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Humanist Vampire Seeking Consenting Suicidal Person (Vampire Humaniste Cherche Suicidaire Consentant)

Young vampire is just too sensitive to kill, in this sad, hopeful and luminous addition to a well-worn genre - live from Venice Days


The title of Ariane Louis-Seize’s debut feature film strikes as one of those “wanted” flyers that you find in some cafés. But Sasha (Sara Montpetit) is not interested in a new bike or a second-hand sofa, far from it. The young vampire wants to feed without having to rob a human being of their life. The only option for this soft-hearted humanist is to hunt people who wish to die. Enters Paul (Félix-Antoine Bénard), a suicidal teenager who accepts to sacrifice his life – one devoid of meaningful connections – for her sake.

The act is to take place in Sasha’s bedroom, where the two sit timidly on her bed, exchanging furtive looks, as if they were about to have sex for the first time. The sensual red lighting and tense silences effectively evoke the eroticism of death and, conversely, sex as a kind of demise. After all, it’s our materiality that gives rise to carnal desires and sentences us to death. Lust, hunger and mortality are thus inextricably linked in this coming-of-age movie, which explores the horror of succumbing to bodily impulses. It is this moral unease which causes Sasha to pounce on her feet and nervously ask Paul what he wants to accomplish before he dies. That same night, they set out on a quest to fulfil his last wish list.

Cutting through the tragic themes of Humanist Vampire is the deadpan humour of co-writers Christine Doyon and Ariane Louis-Seize. Death is absurdly funny rather than devastating in this dark comedy, especially when the victim is a talentless clown who serves as the pièce de resistance for Sasha’s birthday. Beyond a witty script and an effective set design, it is Sara Montpetit who manages to tie this strange mix of tones into a movie which is at once fun, sad, luminous and hopeful. Her brilliant performance reminds me of Sally’s character in the dark fantasy The Nightmare Before Christmas (Henry Selick, 1994) with her wide eyes and gentle – yet sombre – demeanour.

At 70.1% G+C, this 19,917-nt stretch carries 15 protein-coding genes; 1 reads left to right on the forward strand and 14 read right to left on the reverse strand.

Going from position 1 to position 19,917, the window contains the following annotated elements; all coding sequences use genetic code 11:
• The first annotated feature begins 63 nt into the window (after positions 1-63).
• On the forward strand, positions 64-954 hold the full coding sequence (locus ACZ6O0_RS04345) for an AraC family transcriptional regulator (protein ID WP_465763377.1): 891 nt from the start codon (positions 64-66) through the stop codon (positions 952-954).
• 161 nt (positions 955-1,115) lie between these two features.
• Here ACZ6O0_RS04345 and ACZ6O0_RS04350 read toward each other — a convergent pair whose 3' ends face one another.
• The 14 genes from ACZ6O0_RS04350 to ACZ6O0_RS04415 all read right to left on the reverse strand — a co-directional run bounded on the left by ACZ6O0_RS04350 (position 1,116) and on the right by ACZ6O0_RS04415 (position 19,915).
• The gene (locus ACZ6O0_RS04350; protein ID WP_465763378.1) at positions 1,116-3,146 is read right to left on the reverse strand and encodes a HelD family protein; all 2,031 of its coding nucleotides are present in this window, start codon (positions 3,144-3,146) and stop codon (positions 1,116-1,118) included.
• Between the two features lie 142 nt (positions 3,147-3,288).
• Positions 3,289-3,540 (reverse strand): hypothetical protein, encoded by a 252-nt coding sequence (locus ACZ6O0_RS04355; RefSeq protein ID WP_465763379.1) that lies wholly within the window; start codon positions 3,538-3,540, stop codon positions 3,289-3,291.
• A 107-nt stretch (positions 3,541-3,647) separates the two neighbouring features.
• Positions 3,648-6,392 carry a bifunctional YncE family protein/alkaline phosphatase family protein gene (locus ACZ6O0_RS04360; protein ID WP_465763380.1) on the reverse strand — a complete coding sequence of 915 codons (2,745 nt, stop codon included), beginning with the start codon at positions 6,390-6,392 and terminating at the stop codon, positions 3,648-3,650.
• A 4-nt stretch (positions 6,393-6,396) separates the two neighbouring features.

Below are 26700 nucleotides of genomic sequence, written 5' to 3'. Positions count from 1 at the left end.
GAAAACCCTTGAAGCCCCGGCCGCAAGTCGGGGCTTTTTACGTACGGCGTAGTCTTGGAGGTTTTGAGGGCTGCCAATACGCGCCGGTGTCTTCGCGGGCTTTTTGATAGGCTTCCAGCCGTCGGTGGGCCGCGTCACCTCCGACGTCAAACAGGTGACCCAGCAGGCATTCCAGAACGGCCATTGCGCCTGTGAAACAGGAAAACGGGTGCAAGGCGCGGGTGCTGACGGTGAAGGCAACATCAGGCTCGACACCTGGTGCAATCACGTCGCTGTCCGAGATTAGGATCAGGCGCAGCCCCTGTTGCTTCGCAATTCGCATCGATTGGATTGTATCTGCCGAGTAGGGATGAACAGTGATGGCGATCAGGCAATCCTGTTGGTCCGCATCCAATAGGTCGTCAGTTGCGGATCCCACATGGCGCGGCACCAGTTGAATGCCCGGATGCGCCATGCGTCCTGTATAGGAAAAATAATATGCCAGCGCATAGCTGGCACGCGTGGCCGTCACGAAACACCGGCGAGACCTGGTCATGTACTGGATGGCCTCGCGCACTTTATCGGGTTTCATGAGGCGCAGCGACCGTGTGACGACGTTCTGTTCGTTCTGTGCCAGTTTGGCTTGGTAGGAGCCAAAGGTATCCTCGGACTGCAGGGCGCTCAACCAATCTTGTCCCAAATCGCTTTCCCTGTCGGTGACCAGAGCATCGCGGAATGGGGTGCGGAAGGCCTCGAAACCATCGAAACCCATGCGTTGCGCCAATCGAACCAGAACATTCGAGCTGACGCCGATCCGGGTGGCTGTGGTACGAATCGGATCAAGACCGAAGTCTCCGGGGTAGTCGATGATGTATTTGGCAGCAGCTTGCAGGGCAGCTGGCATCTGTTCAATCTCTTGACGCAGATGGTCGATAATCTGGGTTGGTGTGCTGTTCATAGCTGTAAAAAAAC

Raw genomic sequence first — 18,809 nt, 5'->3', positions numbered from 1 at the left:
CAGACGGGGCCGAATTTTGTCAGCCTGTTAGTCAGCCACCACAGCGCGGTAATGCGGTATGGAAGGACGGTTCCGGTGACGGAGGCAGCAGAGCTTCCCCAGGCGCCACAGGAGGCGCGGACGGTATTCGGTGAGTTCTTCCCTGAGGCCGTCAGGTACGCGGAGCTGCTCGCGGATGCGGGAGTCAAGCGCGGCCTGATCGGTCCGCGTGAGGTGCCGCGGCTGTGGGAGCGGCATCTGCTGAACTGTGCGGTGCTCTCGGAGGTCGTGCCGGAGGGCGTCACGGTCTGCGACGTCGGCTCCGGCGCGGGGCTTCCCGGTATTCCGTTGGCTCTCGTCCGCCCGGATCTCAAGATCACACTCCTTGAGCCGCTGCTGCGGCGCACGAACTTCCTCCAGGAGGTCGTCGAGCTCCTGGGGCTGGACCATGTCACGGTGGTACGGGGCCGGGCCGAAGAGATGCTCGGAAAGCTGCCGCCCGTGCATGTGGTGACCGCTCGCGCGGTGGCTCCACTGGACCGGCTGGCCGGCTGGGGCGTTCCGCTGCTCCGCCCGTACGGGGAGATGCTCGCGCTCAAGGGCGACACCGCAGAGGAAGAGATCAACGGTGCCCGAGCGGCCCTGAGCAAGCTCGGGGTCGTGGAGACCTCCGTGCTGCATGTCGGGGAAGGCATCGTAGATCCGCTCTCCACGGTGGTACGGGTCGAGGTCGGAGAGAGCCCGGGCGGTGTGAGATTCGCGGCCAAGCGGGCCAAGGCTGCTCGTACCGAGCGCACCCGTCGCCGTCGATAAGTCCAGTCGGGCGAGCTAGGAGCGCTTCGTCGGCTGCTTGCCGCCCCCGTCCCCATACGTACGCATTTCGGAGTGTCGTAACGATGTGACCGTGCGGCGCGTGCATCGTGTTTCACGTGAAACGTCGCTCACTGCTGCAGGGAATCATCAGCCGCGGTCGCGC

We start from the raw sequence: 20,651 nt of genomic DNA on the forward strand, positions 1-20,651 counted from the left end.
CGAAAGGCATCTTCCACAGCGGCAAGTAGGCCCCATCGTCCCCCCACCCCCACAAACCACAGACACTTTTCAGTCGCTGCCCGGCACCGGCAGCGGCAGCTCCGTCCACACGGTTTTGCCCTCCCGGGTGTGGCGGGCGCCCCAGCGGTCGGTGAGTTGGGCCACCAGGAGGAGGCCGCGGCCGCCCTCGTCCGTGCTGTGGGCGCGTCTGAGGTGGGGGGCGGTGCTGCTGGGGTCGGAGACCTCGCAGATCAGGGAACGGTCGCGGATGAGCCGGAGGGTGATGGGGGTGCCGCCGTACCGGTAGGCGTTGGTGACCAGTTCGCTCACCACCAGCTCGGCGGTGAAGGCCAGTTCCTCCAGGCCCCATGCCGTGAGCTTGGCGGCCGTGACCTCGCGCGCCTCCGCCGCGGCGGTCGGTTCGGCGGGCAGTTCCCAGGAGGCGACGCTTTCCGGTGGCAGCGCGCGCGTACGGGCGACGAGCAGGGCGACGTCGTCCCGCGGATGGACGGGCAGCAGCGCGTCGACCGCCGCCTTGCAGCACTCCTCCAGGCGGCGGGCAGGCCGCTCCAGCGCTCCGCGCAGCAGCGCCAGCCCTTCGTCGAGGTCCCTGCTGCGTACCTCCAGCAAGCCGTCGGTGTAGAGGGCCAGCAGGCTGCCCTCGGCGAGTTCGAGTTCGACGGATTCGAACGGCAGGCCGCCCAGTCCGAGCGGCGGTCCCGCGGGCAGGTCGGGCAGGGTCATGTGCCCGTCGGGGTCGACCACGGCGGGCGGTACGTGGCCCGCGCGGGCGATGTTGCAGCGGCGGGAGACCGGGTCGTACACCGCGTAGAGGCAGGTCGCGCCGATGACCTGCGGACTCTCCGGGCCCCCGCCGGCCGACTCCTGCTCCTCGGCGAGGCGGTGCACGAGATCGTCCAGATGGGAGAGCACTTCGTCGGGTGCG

This Quebecois film also bears traces of Jim Jarmusch’s darkly humorous style, the Coen Brothers’ adventurous tonal range, along with Jane Campion, Sofia Coppola and Roy Andersson. Yet Louis-Seize is carving out a space in cinema for the animalistic sensuality of her filmography which, especially in her award-winning short Wild Skin (2016), is groundbreaking. Humanist Vampire may not be as dirty by comparison, but it remains a thought-provoking watch that offers a fresh take on the well worn-out vampire genre.

Humanist Vampire Seeking Consenting Suicidal Person has just premiered in Venice Days, an independent film festival section held in parallel to and in association with the 80th Venice Film Festival.

By Gaelle Biguenet - 03-09-2023

Gaelle is a freelance journalist originally from France, and based in London. She was introduced to film as a thought-provoking artform upon watching Ingmar Bergman’s Persona (1966). Bergman’s dep...

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